After exploring the trenches and more underground passages at Vimy Ridge where Canadian troops took heavy losses valiantly driving back the Hun, we rounded out the day by gazing on 42,000 crosses marking the final earthly resting place of fallen French soldiers at Notre Dame de Lorette, national necropolis of France.

I feel numb. The scale of devistation is too much to take fully in. All this in a war that snuffed out the life of 10 million average age 20 year old young men. When I attempt to envision how many crosses or gravestones that would be my imagination is exhausted. I simply cannot or don't want to get an acurate picture of the loss in my mind. 

Then I am struck by the viralence of the irony. We war and hate, kill and destroy, why? Because we are intractable rebels against the God of love, life, and justice who created us. We think we're far better off on our own and resent his will and way. We think we can handle things better on our own. And then when we are forced to stare at the resulting destruction our devotion to secularism has caused, we cast about for someone else to blame; and so we turn around and point the finger at God and religion. We're certain that if people would just stop being so certain about their beliefs there'd be no more wars like this one--truly we're absolutely certain, beyond a doubt, about it all being God's fault and Those who believe in him.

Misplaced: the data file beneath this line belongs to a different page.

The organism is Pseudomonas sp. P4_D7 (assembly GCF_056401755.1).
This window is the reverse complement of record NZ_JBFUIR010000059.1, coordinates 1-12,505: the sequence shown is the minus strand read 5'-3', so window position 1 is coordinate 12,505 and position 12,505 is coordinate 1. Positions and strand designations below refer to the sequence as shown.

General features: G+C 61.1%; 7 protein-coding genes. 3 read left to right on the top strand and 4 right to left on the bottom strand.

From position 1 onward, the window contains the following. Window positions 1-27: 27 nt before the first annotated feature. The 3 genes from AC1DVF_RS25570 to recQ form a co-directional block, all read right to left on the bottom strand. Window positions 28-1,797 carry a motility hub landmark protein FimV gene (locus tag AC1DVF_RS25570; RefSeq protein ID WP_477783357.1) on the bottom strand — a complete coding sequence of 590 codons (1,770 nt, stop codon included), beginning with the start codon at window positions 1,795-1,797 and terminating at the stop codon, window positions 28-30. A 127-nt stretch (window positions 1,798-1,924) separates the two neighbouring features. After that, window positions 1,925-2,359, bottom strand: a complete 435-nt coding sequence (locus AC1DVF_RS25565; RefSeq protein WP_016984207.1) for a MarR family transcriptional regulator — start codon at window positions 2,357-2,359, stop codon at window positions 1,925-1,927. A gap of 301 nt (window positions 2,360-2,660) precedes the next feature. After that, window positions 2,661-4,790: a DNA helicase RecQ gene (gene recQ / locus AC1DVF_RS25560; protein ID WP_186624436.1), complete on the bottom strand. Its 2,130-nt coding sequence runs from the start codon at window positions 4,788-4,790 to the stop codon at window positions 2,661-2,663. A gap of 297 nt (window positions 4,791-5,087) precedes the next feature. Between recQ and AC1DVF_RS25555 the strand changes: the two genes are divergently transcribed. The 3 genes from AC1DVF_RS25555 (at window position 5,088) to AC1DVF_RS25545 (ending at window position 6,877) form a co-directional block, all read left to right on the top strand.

Such absolutist conclusions are ironic on many levels, not the least of which is that it was our devout devotion to Modernism that set the stage for this war to end all wars. Modernism said that we human beings could solve our problem by our economic strength, by our technology and scientific knowledge, by education, and by our military might. 

Modernism was a ticking time bomb that exploded in our face 100 years ago, 1914. And arguably nobody paid for the enormous miscalculation more than France. Following our will and way produces a wasteland. The way of the gospel of Jesus Christ alone restores all things to love, beauty, and peace. Come Lord Jesus, Prince of Peace!

Monday, July 7, 2014

HADRIAN'S WALL: day 7--last! 17 miles

Our final day and 17 miles lay ahead. Our guest house was closer to Wallend so it made sense for Cheryl to take us to our end point and to hike back west toward our last pick up point near Heddon-on-the-Wall. 
The last bit of real wall at Wallend.
Follow the acorns, though there are times when these are not as clear as they need to be. We managed with one stop at a farm house to verify that we were on route
The final miles are pretty rough through Newcastle, drug paraphernalia and rubbish littering the urban path, including shanty town squatters and gypsy settlements. But then as you pass trough the recovering downtown area there are tall ships and beautiful bridges and buildings.